How these editorials reflected the presumption of innocence Ashley has not revealed. He pointed out that (after ethics charges were filed against Nifong) the paper had run two editorials containing stray comments expressing some doubts about the case. The boldest attack? “If [emphasis added] Nifong is found to have acted unethically, he should face serious consequences.” That criticism could apply to any district attorney in the country.
Turning to “our news coverage,” Ashley continued, “we have printed scores of stories on this case and related issues.” That assertion is the only accurate statement in his apologia.
Of course, the content of these “stories on this case” is what has raised concern. Take, for instance, John Stevenson’s borderline fraudulent recapitulation of the DNA “evidence,” in which he suggested that the true facts regarding DNA had been concealed—a correct supposition, as we know now. But, he claimed, the defense, not Nifong, had done the concealing. Stevenson, in short, managed to present the story that changed the case in a pro-Nifong fashion.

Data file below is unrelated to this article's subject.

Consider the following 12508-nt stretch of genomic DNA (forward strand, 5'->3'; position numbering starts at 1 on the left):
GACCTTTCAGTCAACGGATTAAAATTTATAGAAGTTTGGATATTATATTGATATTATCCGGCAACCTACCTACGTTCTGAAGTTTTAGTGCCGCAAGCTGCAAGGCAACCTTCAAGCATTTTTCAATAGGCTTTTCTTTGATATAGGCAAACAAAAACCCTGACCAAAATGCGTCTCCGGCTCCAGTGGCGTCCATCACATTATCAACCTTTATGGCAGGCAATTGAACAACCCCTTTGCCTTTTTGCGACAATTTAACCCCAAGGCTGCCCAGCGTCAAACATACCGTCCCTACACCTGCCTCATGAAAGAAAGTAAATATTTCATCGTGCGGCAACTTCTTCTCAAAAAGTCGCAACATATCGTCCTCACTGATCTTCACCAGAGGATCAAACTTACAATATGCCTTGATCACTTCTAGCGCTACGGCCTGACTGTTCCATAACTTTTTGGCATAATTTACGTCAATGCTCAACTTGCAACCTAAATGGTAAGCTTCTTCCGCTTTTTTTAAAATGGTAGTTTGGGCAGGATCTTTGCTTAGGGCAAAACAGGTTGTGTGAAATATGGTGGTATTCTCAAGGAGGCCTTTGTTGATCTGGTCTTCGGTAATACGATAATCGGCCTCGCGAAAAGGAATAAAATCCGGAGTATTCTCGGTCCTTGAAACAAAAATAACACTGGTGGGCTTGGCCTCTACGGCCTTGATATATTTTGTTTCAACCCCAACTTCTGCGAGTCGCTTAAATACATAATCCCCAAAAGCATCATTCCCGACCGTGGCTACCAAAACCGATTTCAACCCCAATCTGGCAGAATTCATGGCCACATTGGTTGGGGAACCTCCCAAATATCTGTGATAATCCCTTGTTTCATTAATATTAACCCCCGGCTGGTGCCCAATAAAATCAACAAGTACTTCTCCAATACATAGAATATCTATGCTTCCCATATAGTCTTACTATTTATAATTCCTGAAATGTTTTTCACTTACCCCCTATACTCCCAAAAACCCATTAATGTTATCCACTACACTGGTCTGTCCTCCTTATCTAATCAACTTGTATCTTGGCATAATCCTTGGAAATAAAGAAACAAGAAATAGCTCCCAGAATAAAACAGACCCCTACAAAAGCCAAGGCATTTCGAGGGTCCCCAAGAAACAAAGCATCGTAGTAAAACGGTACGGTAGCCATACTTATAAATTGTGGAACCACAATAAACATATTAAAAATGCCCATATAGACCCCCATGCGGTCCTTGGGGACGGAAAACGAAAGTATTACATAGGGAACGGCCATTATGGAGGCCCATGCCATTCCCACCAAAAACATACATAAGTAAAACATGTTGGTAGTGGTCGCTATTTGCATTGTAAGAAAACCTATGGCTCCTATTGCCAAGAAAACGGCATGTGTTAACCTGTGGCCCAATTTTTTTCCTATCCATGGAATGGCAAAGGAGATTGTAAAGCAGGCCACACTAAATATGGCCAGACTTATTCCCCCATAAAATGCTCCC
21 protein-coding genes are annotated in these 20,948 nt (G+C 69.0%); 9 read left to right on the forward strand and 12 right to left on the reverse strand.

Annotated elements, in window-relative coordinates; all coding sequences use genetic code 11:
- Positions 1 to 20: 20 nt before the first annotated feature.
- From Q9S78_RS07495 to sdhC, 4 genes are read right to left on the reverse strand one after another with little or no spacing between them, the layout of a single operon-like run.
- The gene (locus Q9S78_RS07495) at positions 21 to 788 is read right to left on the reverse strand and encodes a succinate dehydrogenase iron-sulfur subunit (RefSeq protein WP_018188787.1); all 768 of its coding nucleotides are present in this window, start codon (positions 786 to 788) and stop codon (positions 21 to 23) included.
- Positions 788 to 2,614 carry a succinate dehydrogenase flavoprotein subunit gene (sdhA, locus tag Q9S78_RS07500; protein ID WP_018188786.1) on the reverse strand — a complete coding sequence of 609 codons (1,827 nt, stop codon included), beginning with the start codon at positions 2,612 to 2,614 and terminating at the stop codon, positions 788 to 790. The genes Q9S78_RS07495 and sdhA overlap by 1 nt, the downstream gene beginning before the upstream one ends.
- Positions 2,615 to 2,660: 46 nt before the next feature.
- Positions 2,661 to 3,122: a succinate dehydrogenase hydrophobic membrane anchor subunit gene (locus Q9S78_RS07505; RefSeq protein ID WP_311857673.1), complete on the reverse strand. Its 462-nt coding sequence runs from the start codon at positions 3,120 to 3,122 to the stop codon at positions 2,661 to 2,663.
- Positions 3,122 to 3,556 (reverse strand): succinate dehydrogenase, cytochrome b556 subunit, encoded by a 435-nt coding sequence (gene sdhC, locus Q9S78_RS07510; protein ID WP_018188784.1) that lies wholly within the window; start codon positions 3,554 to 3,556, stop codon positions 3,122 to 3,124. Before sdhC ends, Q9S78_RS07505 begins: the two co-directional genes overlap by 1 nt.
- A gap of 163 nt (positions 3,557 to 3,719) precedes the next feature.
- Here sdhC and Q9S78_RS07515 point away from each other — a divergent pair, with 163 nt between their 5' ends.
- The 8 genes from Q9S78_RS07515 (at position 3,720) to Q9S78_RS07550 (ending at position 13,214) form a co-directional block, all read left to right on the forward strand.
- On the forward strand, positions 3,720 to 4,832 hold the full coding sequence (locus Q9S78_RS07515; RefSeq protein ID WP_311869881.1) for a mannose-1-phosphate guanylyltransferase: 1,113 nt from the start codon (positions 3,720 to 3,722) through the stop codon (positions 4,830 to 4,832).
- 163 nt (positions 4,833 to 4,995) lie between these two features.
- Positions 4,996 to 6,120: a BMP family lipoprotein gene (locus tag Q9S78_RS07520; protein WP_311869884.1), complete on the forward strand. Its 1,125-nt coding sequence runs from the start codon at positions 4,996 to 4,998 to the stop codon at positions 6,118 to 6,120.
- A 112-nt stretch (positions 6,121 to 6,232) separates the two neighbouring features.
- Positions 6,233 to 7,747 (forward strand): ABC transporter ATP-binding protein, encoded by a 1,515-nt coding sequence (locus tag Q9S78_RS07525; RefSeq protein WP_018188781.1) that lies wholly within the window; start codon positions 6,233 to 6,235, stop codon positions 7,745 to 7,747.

Or, perhaps more outrageously, take the March 23 H-S article, in which the paper stated that Crystal Mangum’s father “still believes wholeheartedly his daughter was brutally raped and assaulted on the night of March 13, 2006—he recalls in vivid detail his daughter’s swollen eyes and cut arms.” Of course, police photos of Mangum taken two days after the party showed this statement to be a lie.
That H-S articles repeatedly appeared, verbatim, as puff pieces on the Nifong campaign website appears not to have concerned Editor Ashley. Nor does Ashley appear bothered by the paper’s troubling pattern, throughout 2006, of concealing or delaying for months reporting about items highly unfavorable to the state. (This could be called the Dr. Brian Meehan approach to journalism.) Indeed, for much of the fall campaign, the H-S “votebook” listed Nifong—a candidate who wound up with less than 50 percent of the vote—as running “unopposed.”